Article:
Directing the escalation are two recent Palin appointees to Fish and Game. One is deputy commissioner Patrick Valkenburg, fresh from the board of the Alaska Outdoor Council. The other is the governor’s close friend Corey Rossi—previously a spokesman and state board member for an even more extreme anti-predator organization called Sportsmen for Fish and Wildlife/Sportsmen for Habitat. His position, a new one created for him by Palin, is Assistant Deputy Commissioner. According to a Fish and Game press release, Valkenburg and Rossi will help “expand our abundance-based wildlife management programs.” No sooner were these two men ensconced than they began forcing the governor’s agenda down the throats of biologists and managers, many of whom oppose Palin’s game-farm vision for Alaska.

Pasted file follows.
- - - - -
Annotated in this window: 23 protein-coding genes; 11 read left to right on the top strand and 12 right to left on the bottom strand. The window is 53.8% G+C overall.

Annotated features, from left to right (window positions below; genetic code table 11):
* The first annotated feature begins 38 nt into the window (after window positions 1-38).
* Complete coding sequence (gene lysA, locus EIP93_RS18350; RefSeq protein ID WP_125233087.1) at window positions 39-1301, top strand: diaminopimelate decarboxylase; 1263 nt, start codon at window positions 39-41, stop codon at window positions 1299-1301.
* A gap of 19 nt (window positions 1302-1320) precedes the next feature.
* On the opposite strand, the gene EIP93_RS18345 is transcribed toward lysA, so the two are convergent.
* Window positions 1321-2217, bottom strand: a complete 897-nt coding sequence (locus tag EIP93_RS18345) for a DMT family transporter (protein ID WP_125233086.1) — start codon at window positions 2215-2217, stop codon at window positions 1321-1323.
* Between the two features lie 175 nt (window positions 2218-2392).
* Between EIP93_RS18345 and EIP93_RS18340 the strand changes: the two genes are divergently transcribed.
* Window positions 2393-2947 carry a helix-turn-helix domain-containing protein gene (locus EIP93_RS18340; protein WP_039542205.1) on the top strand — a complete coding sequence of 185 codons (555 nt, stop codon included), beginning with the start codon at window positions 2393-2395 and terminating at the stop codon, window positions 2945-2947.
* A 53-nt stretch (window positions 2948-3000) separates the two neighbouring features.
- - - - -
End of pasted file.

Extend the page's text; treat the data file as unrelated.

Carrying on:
“We have lots of vocal folks who think if it’s got long, shiny white teeth, it ought to be killed,” Sean Farley, a wildlife research biologist with Fish and Game, told me. “As a biologist I don’t agree with that. I think it’s a throwback way of trying to do wildlife management. Unit 16 is very unusual in my experience because two high-level people [Valkenburg and Rossi] bypassed the command structure. When people at that high level reach directly down to someone in my position or the equivalent, it’s hard to be too insubordinate. I will say that our regional staff and our director are protecting us as much as they can, recognizing that where it’s not supported by sound science it’s a political decision that’s driving stuff.”